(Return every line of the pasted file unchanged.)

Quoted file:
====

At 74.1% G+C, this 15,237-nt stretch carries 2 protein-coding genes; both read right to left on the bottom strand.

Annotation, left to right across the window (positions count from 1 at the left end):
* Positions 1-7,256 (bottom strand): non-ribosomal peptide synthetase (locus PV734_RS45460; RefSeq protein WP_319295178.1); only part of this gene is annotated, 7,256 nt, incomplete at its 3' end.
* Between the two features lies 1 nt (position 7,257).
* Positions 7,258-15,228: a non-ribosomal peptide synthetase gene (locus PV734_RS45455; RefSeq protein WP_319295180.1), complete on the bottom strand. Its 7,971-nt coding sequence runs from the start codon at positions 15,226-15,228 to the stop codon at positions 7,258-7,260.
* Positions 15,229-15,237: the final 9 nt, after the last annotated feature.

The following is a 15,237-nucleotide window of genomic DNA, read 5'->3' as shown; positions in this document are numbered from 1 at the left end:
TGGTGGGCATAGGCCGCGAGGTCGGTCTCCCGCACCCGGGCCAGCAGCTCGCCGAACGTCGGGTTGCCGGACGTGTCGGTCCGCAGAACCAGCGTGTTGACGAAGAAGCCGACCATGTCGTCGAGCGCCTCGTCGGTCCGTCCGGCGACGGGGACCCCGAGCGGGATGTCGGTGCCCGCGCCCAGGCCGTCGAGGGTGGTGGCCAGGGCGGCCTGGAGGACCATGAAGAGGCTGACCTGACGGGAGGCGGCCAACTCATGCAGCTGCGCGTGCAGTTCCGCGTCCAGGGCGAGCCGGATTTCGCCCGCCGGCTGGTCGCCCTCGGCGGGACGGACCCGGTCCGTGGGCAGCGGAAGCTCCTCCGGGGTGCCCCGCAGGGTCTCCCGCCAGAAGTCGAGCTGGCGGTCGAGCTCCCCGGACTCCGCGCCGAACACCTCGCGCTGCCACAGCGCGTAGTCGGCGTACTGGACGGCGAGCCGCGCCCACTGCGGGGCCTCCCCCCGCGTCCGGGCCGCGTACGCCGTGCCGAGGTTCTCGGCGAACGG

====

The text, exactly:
At 74.1% G+C, this 15,237-nt stretch carries 2 protein-coding genes; both read right to left on the bottom strand.

Annotation, left to right across the window (positions count from 1 at the left end):
* Positions 1-7,256 (bottom strand): non-ribosomal peptide synthetase (locus PV734_RS45460; RefSeq protein WP_319295178.1); only part of this gene is annotated, 7,256 nt, incomplete at its 3' end.
* Between the two features lies 1 nt (position 7,257).
* Positions 7,258-15,228: a non-ribosomal peptide synthetase gene (locus PV734_RS45455; RefSeq protein WP_319295180.1), complete on the bottom strand. Its 7,971-nt coding sequence runs from the start codon at positions 15,226-15,228 to the stop codon at positions 7,258-7,260.
* Positions 15,229-15,237: the final 9 nt, after the last annotated feature.

The following is a 15,237-nucleotide window of genomic DNA, read 5'->3' as shown; positions in this document are numbered from 1 at the left end:
TGGTGGGCATAGGCCGCGAGGTCGGTCTCCCGCACCCGGGCCAGCAGCTCGCCGAACGTCGGGTTGCCGGACGTGTCGGTCCGCAGAACCAGCGTGTTGACGAAGAAGCCGACCATGTCGTCGAGCGCCTCGTCGGTCCGTCCGGCGACGGGGACCCCGAGCGGGATGTCGGTGCCCGCGCCCAGGCCGTCGAGGGTGGTGGCCAGGGCGGCCTGGAGGACCATGAAGAGGCTGACCTGACGGGAGGCGGCCAACTCATGCAGCTGCGCGTGCAGTTCCGCGTCCAGGGCGAGCCGGATTTCGCCCGCCGGCTGGTCGCCCTCGGCGGGACGGACCCGGTCCGTGGGCAGCGGAAGCTCCTCCGGGGTGCCCCGCAGGGTCTCCCGCCAGAAGTCGAGCTGGCGGTCGAGCTCCCCGGACTCCGCGCCGAACACCTCGCGCTGCCACAGCGCGTAGTCGGCGTACTGGACGGCGAGCCGCGCCCACTGCGGGGCCTCCCCCCGCGTCCGGGCCGCGTACGCCGTGCCGAGGTTCTCGGCGAACGG